His son Pravin, an unemployed labourer, told, "My father helped the Muslims file acase against the Patels. He was punished for helping them. Goonsfrom the neighbouring townattacked him."

Ashok Shrimali, a relative of Pandya and a social worker, alleged, "It'sjungle raj here. The police is not playing a neutral role. Thanks to the hawkers in the bazaarhis(Pandya's) life was saved."

TheNanavati Commission of Inquiry, consistingof Justices G T Nanavati andK G Shah, has notyet held aninquiry intothe Sardarpurcase,but will starthearings soon.

Besides the post-Godhra situation, there wereother factors for the antipathy toMuslims in Sardarpur. The village, whichover the years has traditionally supported the Congress, boasts a large population of Muslims with cultivable land, somethingnot common in Gujarat. In much of Gujarat, the most fertile land is held by the Patidar caste (most of who bear the surname Patel) while the Dalits and Muslims work as labourers on the farms.

Moreover, most of the Dalits in Sardarpur are reasonably educated and began to challenge the Patel hegemony after 1981. Before 1980, Dalits were not allowed to conductmarriage processions while Dalit women in the village bazaar had to cover theirheads. Pandya and other Dalits, with support from Muslims and the Congress party, defied such diktats, something that did not go downwell with the Patels.

The caste cleavage acquired political affiliations with the Dalits and Muslims backing the Congress while the Patels veered towards the Bharatiya Janata Party.

There is also an element of greed. In Sardarpur, most Muslims live in the heart of the town, inDarbargadh. The real estate value of this areahas shot up over the years, with many others eyeing it.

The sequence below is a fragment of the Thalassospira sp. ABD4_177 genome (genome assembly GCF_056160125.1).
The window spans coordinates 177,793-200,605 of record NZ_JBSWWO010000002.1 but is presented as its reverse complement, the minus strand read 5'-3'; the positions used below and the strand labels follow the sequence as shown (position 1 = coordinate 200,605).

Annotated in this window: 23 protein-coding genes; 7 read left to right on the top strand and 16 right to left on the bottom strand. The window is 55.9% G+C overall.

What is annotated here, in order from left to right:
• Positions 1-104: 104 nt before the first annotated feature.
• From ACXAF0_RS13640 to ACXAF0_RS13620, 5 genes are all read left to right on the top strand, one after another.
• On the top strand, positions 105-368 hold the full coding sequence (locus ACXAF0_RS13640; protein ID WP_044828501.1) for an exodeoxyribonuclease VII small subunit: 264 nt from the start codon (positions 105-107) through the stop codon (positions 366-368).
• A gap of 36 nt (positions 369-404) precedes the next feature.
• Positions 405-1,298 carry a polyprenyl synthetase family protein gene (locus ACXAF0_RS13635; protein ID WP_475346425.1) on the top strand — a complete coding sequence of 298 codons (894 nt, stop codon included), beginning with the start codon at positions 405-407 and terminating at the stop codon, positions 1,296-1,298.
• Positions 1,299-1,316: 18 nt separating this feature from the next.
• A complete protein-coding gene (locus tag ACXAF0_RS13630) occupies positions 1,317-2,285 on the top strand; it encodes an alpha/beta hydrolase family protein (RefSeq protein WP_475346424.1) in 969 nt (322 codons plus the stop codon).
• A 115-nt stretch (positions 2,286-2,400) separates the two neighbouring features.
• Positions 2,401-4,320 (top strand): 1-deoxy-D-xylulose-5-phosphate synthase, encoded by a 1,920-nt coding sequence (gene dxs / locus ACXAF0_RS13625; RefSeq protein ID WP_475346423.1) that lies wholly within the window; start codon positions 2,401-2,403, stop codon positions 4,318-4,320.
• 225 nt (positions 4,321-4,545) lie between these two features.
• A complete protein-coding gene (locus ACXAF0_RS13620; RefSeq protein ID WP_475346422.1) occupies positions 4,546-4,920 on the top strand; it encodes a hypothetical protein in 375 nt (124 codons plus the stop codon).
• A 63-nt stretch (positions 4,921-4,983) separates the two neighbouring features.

On March 1, 2002, when mobsattacked the Muslims, they encircled the entire areato prevent anyone from escaping the violence. A fewMuslims sneaked intoneighbouringIndira Garibnagar, where mostly Dalits live. The Dalits sheltered theMuslims.

After the riots, when manyMuslimsfled Darbargadh andlived in camps, land sharks began to pressurize the Muslim residents not to return.

"ABJP leader visits Darbargadh often and tells the Muslims to sell their land," claims Ashok Shrimali.

Another villager saidmany Muslims have not been allowed to return to their farmland.

The atmosphere in Sardarpur is so communally charged that no Hindu lawyer was willing to take up the Muslims'case, compellingthe communityto get a Muslim lawyer from another state. This lawyer has been given little support from the local police in marshalling his evidence.

After the March 1, 2002, killings, Pandya went to the Vijapur police station nearby to file the First Information Report about the killing of 38 Muslims. Some people tried to stop him from doing so. "Unclehas saidhe will tell the Commissionwhat he saw on March 1," saysPandya's relativeAshok Shrimali.

Pandya was unavailable for comment as he istraveling for medical treatment.

The Rediff Specials